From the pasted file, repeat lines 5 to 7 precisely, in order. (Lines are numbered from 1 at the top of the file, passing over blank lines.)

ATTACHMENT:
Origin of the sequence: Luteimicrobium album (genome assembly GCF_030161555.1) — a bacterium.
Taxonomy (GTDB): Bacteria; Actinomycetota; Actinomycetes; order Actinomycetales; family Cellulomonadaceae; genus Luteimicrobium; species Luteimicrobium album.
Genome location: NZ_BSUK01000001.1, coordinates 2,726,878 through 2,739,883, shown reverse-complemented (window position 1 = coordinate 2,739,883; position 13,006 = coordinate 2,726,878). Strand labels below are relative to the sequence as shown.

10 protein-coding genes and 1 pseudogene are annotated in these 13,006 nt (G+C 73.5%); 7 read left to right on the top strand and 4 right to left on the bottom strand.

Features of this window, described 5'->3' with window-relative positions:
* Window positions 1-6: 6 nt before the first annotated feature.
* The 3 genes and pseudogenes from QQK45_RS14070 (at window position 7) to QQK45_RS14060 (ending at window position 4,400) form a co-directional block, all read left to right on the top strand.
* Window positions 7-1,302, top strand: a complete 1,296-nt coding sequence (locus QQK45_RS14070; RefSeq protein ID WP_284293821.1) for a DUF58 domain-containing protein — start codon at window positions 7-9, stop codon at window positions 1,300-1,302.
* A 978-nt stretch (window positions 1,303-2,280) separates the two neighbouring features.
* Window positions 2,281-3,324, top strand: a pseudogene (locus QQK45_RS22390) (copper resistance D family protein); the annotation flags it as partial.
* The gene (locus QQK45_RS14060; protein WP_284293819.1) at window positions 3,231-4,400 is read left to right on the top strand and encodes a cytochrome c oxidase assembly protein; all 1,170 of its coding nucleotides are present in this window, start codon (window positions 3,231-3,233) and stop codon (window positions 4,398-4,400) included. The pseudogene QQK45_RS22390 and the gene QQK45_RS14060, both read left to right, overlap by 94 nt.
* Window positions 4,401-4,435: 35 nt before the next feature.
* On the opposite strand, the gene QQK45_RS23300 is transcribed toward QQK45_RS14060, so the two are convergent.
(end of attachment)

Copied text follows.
Features of this window, described 5'->3' with window-relative positions:
* Window positions 1-6: 6 nt before the first annotated feature.
* The 3 genes and pseudogenes from QQK45_RS14070 (at window position 7) to QQK45_RS14060 (ending at window position 4,400) form a co-directional block, all read left to right on the top strand.